(2) Senco was ordered to return the Maco shop to the location of the former Senco shop or, alternatively, to remain at the Maco location on certain conditions.

(3) Senco was declared bound by the agreement which expired on February 15, 1967, and by any succeeding Association Agreement as of its effective date.

(4) Senco was ordered to grant plaintiff access to its records for the purpose of ascertaining whether Senco was complying with the Association agreements and the terms of the award.

(5) Senco was ordered to cease and desist from doing work for, or in any manner dealing with, jobbers, manufacturers, or contractors not under contract with plaintiff.

Preliminary to discussing the enforceability of each element of the award, the court rejects Senco's contention that it was not subject to the jurisdiction of the arbitrator because of its letter resigning from the Association on December 9, 1966. Article 61 of the agreement is explicit on this point:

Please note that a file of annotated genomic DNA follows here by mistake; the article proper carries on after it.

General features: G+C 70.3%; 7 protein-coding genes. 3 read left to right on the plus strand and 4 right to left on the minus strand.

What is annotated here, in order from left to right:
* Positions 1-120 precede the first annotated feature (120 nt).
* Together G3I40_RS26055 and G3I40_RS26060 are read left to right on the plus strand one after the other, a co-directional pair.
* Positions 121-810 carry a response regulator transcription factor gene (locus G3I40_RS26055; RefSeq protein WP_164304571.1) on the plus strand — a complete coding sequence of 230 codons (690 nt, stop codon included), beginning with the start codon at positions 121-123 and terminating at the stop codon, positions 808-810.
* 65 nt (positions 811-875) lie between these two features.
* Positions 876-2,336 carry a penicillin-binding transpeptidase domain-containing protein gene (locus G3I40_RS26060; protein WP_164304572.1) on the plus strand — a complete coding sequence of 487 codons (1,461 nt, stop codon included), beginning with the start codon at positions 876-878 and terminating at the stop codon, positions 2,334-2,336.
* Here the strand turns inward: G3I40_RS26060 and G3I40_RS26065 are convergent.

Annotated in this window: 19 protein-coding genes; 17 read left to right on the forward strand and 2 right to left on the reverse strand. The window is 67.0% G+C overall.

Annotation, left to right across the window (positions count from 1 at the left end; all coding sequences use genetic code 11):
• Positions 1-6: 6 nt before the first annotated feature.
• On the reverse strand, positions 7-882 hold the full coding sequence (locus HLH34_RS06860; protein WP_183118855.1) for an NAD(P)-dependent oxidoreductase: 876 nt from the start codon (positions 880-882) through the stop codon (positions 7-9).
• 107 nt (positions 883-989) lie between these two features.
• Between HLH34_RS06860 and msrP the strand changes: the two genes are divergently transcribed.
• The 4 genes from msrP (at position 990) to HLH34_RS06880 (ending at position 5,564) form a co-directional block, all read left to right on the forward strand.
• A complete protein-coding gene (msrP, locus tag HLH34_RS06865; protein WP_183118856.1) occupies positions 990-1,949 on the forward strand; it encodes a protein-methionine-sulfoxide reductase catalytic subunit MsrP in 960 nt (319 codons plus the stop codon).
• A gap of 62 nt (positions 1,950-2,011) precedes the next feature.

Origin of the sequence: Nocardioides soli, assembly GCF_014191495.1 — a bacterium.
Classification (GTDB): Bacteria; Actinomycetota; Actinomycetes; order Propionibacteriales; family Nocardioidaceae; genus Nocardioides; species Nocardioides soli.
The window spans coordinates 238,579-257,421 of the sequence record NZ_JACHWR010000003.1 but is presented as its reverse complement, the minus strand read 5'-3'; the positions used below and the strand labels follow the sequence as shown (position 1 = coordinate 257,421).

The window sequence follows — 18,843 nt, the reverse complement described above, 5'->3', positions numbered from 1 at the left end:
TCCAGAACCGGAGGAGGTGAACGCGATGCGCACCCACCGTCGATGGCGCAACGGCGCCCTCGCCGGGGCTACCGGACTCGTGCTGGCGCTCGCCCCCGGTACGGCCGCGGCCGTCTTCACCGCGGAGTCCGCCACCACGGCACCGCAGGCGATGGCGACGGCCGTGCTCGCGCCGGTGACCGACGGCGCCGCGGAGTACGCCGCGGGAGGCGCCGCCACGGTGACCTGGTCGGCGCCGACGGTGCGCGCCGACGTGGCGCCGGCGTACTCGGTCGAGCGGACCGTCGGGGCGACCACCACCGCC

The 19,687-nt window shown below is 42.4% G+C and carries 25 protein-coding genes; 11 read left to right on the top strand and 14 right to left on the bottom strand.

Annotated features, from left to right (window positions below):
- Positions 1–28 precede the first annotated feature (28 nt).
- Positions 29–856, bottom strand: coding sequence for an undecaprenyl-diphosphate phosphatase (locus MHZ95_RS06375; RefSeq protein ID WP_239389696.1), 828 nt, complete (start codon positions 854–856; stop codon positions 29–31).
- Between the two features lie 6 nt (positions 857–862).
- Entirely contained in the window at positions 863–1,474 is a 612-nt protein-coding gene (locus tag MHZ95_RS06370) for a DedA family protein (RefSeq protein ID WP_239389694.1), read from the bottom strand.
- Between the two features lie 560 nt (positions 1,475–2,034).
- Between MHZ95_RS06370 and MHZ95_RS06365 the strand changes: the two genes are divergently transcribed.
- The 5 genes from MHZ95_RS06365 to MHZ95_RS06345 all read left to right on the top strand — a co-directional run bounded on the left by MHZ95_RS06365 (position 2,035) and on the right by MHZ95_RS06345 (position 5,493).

61. EMPLOYER LIABILITY AND RESPONSIBILITY. Each Employer regardless whether he is a member of the Association shall be and continue to remain personally and individually liable under this Agreement while it remains in force and effect, according to the terms hereof, irrespective of whether such Employer shall cease to be a member of the Association during the continuance of this Agreement in force and effect, and such liability shall be deemed to have survived the termination of such membership and shall continue while this Agreement remains in force and effect.